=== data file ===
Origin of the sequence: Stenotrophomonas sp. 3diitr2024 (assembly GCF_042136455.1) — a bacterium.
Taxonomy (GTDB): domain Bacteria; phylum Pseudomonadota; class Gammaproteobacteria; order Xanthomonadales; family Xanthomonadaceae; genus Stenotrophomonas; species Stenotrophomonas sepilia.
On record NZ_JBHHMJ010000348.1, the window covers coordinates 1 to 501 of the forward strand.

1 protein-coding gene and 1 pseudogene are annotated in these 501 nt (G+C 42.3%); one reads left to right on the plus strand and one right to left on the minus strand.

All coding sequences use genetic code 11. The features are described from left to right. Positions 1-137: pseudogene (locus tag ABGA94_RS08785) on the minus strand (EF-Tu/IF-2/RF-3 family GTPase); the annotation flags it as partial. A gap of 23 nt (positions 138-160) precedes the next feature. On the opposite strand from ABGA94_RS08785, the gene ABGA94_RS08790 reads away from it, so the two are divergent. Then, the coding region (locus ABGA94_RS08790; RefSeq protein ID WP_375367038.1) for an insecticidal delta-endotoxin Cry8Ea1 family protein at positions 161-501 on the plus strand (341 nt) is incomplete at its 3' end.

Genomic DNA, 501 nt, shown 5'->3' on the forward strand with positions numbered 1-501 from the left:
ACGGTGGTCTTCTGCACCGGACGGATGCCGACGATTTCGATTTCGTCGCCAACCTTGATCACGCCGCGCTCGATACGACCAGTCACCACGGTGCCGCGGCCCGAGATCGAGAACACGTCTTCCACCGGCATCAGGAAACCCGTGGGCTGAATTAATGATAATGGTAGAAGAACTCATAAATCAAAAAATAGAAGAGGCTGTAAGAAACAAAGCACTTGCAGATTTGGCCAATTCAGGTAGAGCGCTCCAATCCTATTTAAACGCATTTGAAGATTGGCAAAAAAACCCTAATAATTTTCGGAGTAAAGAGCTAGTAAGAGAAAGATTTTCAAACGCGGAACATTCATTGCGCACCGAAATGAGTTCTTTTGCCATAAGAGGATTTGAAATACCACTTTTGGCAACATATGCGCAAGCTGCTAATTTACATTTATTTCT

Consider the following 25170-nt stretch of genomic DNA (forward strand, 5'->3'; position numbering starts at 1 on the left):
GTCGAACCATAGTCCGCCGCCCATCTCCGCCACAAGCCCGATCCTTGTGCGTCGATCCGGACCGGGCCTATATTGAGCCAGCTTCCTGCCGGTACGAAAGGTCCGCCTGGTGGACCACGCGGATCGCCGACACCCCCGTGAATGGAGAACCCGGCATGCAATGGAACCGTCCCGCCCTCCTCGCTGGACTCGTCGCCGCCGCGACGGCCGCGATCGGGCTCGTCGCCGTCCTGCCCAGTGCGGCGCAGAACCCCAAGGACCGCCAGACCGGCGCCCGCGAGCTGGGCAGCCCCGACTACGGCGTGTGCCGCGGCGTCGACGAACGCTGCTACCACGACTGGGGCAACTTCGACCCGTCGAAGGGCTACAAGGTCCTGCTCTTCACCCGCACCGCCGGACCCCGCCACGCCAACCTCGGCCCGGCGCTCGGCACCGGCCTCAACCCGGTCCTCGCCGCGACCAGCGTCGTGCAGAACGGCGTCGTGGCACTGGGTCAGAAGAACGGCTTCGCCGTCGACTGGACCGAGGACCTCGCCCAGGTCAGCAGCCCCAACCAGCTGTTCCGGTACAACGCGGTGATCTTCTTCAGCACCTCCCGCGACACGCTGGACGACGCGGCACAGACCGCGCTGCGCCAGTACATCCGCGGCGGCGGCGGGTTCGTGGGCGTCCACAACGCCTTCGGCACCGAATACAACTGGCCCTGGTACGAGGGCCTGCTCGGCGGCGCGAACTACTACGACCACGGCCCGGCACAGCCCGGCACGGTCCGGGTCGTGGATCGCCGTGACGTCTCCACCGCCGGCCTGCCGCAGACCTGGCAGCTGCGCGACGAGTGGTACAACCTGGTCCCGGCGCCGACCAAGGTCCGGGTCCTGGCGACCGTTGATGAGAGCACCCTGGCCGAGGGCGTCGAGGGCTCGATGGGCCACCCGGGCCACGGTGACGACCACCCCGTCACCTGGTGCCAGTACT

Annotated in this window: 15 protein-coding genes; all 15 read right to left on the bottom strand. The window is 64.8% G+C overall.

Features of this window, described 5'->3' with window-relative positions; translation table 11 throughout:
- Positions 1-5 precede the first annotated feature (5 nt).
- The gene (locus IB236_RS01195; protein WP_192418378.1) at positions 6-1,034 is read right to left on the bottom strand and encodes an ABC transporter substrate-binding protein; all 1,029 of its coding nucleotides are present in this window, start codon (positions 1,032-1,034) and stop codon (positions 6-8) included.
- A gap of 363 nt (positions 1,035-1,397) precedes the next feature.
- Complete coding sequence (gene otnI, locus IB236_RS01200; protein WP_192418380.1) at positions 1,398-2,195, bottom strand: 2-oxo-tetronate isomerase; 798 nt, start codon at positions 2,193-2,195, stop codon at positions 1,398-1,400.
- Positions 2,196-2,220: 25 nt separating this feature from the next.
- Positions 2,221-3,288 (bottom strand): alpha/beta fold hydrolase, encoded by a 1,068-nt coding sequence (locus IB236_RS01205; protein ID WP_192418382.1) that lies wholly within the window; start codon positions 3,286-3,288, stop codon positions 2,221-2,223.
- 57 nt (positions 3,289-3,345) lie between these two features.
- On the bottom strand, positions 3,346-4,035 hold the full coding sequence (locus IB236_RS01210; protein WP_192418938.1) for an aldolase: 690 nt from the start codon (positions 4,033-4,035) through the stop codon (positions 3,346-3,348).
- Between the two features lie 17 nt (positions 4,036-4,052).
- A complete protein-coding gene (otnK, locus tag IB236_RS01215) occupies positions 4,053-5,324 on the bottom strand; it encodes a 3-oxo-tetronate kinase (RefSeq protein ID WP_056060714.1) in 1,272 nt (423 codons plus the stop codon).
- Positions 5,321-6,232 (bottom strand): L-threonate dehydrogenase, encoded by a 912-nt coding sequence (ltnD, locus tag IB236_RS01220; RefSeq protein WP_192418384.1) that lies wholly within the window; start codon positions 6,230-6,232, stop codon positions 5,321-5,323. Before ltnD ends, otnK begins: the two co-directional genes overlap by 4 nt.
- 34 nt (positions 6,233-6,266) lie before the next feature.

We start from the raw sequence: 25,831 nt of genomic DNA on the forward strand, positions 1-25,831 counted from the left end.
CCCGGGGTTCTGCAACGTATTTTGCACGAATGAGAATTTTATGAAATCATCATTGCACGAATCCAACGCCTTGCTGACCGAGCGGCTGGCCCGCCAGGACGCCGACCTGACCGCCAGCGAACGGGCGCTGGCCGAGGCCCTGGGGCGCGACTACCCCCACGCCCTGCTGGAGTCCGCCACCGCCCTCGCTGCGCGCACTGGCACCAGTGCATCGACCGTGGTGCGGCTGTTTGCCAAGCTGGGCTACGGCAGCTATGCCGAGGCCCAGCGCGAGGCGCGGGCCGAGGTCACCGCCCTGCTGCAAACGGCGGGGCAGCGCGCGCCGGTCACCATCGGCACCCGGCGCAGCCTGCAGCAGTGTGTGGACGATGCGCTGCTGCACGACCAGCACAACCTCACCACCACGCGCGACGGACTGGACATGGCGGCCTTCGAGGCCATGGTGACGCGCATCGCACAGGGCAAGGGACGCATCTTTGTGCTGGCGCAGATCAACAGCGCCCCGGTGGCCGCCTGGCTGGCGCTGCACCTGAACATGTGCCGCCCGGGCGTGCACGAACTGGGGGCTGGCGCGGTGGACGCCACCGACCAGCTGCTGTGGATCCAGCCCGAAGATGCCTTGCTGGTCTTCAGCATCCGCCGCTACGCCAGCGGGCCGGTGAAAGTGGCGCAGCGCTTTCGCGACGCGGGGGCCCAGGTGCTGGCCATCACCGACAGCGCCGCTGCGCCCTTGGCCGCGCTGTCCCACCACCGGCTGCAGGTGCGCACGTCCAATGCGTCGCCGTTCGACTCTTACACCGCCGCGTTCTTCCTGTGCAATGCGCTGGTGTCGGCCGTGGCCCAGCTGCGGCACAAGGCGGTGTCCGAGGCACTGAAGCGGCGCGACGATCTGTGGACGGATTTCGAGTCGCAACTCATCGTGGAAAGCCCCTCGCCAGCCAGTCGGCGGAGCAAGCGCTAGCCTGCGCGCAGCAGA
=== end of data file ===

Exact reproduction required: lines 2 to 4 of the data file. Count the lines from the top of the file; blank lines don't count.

Taxonomy (GTDB): domain Bacteria; phylum Pseudomonadota; class Gammaproteobacteria; order Xanthomonadales; family Xanthomonadaceae; genus Stenotrophomonas; species Stenotrophomonas sepilia.
On record NZ_JBHHMJ010000348.1, the window covers coordinates 1 to 501 of the forward strand.

1 protein-coding gene and 1 pseudogene are annotated in these 501 nt (G+C 42.3%); one reads left to right on the plus strand and one right to left on the minus strand.